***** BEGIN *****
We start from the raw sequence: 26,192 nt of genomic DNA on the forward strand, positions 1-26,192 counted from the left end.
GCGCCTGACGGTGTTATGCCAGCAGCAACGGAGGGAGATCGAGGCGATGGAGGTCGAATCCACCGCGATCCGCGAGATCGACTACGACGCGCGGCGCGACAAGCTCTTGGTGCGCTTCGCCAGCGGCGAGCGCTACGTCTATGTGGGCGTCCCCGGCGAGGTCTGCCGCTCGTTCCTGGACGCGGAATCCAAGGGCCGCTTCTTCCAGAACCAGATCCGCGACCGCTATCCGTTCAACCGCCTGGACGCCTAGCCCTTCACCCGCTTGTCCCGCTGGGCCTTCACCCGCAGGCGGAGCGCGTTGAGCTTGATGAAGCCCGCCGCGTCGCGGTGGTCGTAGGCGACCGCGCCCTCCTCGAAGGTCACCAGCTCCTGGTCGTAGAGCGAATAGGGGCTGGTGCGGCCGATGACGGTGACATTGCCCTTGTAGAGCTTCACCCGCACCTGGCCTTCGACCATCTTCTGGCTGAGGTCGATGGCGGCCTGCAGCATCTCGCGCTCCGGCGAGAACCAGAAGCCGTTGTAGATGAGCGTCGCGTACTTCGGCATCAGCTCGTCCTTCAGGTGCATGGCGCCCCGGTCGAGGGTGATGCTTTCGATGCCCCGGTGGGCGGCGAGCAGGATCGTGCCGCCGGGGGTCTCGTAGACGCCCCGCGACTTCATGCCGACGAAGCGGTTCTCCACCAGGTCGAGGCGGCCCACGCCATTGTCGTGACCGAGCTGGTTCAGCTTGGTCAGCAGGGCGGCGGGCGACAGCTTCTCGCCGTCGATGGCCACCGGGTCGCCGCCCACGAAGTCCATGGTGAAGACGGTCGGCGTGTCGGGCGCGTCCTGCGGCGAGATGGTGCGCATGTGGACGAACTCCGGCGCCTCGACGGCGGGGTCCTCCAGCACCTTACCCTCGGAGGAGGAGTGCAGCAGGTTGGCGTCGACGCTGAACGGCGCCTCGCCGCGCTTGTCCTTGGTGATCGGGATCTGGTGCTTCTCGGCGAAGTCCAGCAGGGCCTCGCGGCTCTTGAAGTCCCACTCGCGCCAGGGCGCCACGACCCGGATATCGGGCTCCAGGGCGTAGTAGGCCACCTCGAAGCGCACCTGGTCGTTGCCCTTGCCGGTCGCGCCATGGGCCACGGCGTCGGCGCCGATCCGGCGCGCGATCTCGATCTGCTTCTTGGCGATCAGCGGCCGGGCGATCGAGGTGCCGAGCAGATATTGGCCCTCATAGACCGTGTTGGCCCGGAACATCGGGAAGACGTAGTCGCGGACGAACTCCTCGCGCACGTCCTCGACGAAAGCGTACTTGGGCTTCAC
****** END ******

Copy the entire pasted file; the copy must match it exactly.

We start from the raw sequence: 26,192 nt of genomic DNA on the forward strand, positions 1-26,192 counted from the left end.
GCGCCTGACGGTGTTATGCCAGCAGCAACGGAGGGAGATCGAGGCGATGGAGGTCGAATCCACCGCGATCCGCGAGATCGACTACGACGCGCGGCGCGACAAGCTCTTGGTGCGCTTCGCCAGCGGCGAGCGCTACGTCTATGTGGGCGTCCCCGGCGAGGTCTGCCGCTCGTTCCTGGACGCGGAATCCAAGGGCCGCTTCTTCCAGAACCAGATCCGCGACCGCTATCCGTTCAACCGCCTGGACGCCTAGCCCTTCACCCGCTTGTCCCGCTGGGCCTTCACCCGCAGGCGGAGCGCGTTGAGCTTGATGAAGCCCGCCGCGTCGCGGTGGTCGTAGGCGACCGCGCCCTCCTCGAAGGTCACCAGCTCCTGGTCGTAGAGCGAATAGGGGCTGGTGCGGCCGATGACGGTGACATTGCCCTTGTAGAGCTTCACCCGCACCTGGCCTTCGACCATCTTCTGGCTGAGGTCGATGGCGGCCTGCAGCATCTCGCGCTCCGGCGAGAACCAGAAGCCGTTGTAGATGAGCGTCGCGTACTTCGGCATCAGCTCGTCCTTCAGGTGCATGGCGCCCCGGTCGAGGGTGATGCTTTCGATGCCCCGGTGGGCGGCGAGCAGGATCGTGCCGCCGGGGGTCTCGTAGACGCCCCGCGACTTCATGCCGACGAAGCGGTTCTCCACCAGGTCGAGGCGGCCCACGCCATTGTCGTGACCGAGCTGGTTCAGCTTGGTCAGCAGGGCGGCGGGCGACAGCTTCTCGCCGTCGATGGCCACCGGGTCGCCGCCCACGAAGTCCATGGTGAAGACGGTCGGCGTGTCGGGCGCGTCCTGCGGCGAGATGGTGCGCATGTGGACGAACTCCGGCGCCTCGACGGCGGGGTCCTCCAGCACCTTACCCTCGGAGGAGGAGTGCAGCAGGTTGGCGTCGACGCTGAACGGCGCCTCGCCGCGCTTGTCCTTGGTGATCGGGATCTGGTGCTTCTCGGCGAAGTCCAGCAGGGCCTCGCGGCTCTTGAAGTCCCACTCGCGCCAGGGCGCCACGACCCGGATATCGGGCTCCAGGGCGTAGTAGGCCACCTCGAAGCGCACCTGGTCGTTGCCCTTGCCGGTCGCGCCATGGGCCACGGCGTCGGCGCCGATCCGGCGCGCGATCTCGATCTGCTTCTTGGCGATCAGCGGCCGGGCGATCGAGGTGCCGAGCAGATATTGGCCCTCATAGACCGTGTTGGCCCGGAACATCGGGAAGACGTAGTCGCGGACGAACTCCTCGCGCACGTCCTCGACGAAAGCGTACTTGGGCTTCAC